22. Ashley McBryde: Never Will – Ponch: 10/10 – Rolling Stone: 4/5.0 – Pitchfork: N/A/10 – Metacritic: 83%
Singles: 1. “One Night Standards” 2. “Martha Divine”
2020 brought us some great female Alt-Country albums, with all of them gravitating towards their own unique corner of the Alt-Country world. With “Never Will”, Ashley McBryde lets us know exactly who she is: An Alt-Rock/Country bluesy badass, who is tougher and more introspective than most of her male cotemporaries and all of her female ones. She makes most Modern Country sound soft. This is a very humanistic album that pulls you in and tells you stories of old southern towns with dirt roads, roadhouse bars and sleazy hotels. “Never Will” is a Southern roots record mixing aspects of Pop, Country and Alt- Rock and McBryde would fit right in with “The Highwaymen” as the new female version of a mix between Cash and Kristofferson.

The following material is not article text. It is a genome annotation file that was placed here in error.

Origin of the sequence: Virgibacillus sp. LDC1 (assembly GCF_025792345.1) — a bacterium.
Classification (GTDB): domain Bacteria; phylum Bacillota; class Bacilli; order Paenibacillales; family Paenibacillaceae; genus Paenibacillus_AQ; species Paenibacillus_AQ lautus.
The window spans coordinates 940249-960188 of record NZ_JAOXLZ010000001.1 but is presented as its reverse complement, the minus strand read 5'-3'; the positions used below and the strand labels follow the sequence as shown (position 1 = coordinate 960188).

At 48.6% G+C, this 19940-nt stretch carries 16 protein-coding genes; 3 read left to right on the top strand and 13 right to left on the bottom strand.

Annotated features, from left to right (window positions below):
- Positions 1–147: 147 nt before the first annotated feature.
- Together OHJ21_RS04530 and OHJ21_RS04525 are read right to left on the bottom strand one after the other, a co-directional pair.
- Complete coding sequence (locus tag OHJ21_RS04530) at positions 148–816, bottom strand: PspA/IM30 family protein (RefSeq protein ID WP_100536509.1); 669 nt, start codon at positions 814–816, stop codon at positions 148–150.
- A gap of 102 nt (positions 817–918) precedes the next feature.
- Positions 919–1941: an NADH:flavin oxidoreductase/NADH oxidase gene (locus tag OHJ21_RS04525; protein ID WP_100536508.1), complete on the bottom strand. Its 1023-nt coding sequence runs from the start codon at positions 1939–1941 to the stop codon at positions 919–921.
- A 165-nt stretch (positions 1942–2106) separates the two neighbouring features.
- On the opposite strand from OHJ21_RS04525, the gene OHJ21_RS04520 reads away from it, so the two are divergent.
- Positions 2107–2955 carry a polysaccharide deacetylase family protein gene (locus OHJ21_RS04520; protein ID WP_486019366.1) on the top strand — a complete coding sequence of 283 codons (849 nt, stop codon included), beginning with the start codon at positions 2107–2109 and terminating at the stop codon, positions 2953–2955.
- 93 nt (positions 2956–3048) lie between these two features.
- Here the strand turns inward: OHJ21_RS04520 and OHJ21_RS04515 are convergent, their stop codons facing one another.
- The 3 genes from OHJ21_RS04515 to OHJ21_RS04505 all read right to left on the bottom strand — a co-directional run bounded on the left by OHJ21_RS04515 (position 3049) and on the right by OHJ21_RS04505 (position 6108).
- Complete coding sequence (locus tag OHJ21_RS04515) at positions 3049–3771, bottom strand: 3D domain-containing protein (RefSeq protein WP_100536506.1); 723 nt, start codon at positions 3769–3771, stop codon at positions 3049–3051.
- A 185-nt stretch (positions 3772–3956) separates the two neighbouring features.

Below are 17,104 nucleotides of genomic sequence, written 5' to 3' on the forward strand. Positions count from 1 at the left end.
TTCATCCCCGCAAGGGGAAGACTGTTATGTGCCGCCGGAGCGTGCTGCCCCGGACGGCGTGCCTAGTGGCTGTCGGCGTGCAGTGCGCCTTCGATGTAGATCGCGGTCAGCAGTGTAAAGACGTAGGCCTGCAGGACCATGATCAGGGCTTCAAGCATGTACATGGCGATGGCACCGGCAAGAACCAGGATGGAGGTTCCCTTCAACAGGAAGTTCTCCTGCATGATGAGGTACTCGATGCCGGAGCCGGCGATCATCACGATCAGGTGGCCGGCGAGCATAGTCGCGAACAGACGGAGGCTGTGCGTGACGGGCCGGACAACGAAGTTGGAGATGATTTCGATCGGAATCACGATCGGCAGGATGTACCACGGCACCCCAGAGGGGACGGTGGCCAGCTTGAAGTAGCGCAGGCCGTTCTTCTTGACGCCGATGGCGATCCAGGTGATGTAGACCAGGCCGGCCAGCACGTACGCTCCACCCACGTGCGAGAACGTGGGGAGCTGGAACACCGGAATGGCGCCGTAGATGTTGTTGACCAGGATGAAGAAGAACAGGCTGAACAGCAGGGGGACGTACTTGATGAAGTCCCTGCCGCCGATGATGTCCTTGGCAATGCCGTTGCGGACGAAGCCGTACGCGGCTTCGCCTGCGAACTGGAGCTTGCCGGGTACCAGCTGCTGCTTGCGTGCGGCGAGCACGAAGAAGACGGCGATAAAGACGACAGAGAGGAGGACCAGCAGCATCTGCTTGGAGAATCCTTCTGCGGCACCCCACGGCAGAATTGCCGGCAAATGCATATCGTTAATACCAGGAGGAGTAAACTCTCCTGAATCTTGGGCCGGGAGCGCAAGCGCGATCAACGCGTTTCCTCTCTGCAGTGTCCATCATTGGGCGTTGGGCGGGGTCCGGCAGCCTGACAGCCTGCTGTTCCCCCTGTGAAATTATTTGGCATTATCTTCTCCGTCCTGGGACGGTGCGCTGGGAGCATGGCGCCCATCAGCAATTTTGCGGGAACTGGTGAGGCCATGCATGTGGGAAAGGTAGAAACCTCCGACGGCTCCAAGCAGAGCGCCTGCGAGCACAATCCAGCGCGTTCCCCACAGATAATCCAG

21. Jason Isbell and the 400 Units: Reunions – Ponch: 10/10 – Rolling Stone: 3.5/5.0 – Pitchfork: 7.8/10 – Metacritic: 82%
Singles: 1. “Be Afraid” 2. “What’ve I Done to Help” 3. “Only Children” 4. “Letting You Go”
Jason Isbell never makes a bad album. Like all of Jason Isbell’s solo efforts, “Reunions” just doesn’t have any weaknesses. It is one of the better produced albums of his career. “Reunions” isn’t as rough on your emotions as some of his past albums, allowing the deepness of the lyrics to not feel weighed down in gloom. These are Country-Rock songs about a man and the struggles of balancing everyday life, troubles with addiction both past and present, and the love of family. With the themes in “Reunions” being so introspective and personal you would think that he would falter by getting a little too clichéd, but there is a sincerity to his music that never strays from the center of those very relatable themes.